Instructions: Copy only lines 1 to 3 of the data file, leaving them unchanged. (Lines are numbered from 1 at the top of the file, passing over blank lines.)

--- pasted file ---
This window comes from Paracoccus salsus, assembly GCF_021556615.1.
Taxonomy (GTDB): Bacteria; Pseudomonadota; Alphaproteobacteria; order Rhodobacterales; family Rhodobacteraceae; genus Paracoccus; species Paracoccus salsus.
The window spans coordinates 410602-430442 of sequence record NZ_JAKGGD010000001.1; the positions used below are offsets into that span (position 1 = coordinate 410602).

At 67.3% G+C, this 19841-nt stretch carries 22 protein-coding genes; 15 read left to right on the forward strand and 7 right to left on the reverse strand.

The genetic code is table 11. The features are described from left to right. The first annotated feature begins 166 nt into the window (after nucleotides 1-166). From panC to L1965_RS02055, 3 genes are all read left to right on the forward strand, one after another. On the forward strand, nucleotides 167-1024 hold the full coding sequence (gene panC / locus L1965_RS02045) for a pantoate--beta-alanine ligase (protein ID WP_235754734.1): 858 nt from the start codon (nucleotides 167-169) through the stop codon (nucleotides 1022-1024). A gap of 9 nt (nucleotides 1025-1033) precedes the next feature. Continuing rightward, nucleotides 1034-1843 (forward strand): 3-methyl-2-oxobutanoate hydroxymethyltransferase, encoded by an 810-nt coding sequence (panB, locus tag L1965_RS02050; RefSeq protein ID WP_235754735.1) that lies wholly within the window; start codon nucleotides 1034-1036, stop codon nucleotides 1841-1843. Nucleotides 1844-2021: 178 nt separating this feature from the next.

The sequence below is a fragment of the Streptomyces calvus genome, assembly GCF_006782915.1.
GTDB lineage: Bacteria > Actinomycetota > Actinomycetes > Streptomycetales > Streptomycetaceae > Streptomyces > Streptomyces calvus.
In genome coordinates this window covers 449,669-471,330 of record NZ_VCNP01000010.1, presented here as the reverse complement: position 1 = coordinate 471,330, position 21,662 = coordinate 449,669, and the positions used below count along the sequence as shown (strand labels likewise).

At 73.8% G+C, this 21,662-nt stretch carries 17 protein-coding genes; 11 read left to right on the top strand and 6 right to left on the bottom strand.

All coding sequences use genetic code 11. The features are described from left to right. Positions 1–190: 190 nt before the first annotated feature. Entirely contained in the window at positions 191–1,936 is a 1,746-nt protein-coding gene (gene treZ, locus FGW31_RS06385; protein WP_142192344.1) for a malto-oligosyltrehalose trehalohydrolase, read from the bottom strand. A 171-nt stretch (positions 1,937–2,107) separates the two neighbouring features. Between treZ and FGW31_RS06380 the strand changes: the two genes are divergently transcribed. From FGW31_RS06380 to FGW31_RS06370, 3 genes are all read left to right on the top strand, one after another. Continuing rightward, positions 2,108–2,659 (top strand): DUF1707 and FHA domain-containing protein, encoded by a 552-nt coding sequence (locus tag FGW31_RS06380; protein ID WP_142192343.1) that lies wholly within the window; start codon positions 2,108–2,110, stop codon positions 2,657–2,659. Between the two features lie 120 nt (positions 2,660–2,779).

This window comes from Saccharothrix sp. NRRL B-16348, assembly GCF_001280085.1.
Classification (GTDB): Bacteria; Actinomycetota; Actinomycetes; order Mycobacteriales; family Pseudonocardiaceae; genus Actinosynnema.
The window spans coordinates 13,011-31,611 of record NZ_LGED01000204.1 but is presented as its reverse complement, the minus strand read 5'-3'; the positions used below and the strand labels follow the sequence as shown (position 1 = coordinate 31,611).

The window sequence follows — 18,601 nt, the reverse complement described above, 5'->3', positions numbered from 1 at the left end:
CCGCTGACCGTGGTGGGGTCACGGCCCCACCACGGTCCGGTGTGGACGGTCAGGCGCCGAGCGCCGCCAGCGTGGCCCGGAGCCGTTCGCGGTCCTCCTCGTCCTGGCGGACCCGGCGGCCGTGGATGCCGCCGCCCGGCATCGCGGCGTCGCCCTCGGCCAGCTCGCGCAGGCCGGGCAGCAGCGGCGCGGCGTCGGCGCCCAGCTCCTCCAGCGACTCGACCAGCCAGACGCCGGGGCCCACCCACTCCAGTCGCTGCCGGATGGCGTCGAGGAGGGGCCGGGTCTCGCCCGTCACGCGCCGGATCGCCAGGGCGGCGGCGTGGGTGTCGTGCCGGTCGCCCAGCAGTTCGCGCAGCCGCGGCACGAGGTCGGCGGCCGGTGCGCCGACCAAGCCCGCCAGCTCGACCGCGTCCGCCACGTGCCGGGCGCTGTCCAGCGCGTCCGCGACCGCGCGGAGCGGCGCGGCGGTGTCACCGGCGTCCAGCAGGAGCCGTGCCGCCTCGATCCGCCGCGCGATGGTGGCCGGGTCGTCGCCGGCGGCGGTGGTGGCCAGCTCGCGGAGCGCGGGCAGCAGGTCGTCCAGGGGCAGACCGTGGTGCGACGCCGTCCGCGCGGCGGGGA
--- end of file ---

This window comes from Paracoccus salsus, assembly GCF_021556615.1.
Taxonomy (GTDB): Bacteria; Pseudomonadota; Alphaproteobacteria; order Rhodobacterales; family Rhodobacteraceae; genus Paracoccus; species Paracoccus salsus.
The window spans coordinates 410602-430442 of sequence record NZ_JAKGGD010000001.1; the positions used below are offsets into that span (position 1 = coordinate 410602).